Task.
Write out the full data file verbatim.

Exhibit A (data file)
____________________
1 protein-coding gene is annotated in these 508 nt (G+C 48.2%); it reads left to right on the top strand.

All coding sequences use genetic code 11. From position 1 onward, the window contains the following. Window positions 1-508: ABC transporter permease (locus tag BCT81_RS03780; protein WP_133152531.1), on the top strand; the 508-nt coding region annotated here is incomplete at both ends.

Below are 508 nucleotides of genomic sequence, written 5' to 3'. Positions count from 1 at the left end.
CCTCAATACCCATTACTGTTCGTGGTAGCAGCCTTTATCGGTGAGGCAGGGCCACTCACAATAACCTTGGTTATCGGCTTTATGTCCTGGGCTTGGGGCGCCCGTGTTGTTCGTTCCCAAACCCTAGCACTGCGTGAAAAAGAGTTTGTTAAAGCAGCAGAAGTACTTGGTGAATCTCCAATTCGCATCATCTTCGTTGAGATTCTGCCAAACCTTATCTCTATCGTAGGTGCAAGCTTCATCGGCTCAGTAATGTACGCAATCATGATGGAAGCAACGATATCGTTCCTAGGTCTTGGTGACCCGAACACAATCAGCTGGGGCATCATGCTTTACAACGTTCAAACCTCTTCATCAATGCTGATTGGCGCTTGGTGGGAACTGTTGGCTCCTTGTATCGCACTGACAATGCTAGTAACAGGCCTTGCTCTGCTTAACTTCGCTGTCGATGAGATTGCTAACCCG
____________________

1 protein-coding gene is annotated in these 508 nt (G+C 48.2%); it reads left to right on the top strand.

All coding sequences use genetic code 11. From position 1 onward, the window contains the following. Window positions 1-508: ABC transporter permease (locus tag BCT81_RS03780; protein WP_133152531.1), on the top strand; the 508-nt coding region annotated here is incomplete at both ends.

Below are 508 nucleotides of genomic sequence, written 5' to 3'. Positions count from 1 at the left end.
CCTCAATACCCATTACTGTTCGTGGTAGCAGCCTTTATCGGTGAGGCAGGGCCACTCACAATAACCTTGGTTATCGGCTTTATGTCCTGGGCTTGGGGCGCCCGTGTTGTTCGTTCCCAAACCCTAGCACTGCGTGAAAAAGAGTTTGTTAAAGCAGCAGAAGTACTTGGTGAATCTCCAATTCGCATCATCTTCGTTGAGATTCTGCCAAACCTTATCTCTATCGTAGGTGCAAGCTTCATCGGCTCAGTAATGTACGCAATCATGATGGAAGCAACGATATCGTTCCTAGGTCTTGGTGACCCGAACACAATCAGCTGGGGCATCATGCTTTACAACGTTCAAACCTCTTCATCAATGCTGATTGGCGCTTGGTGGGAACTGTTGGCTCCTTGTATCGCACTGACAATGCTAGTAACAGGCCTTGCTCTGCTTAACTTCGCTGTCGATGAGATTGCTAACCCG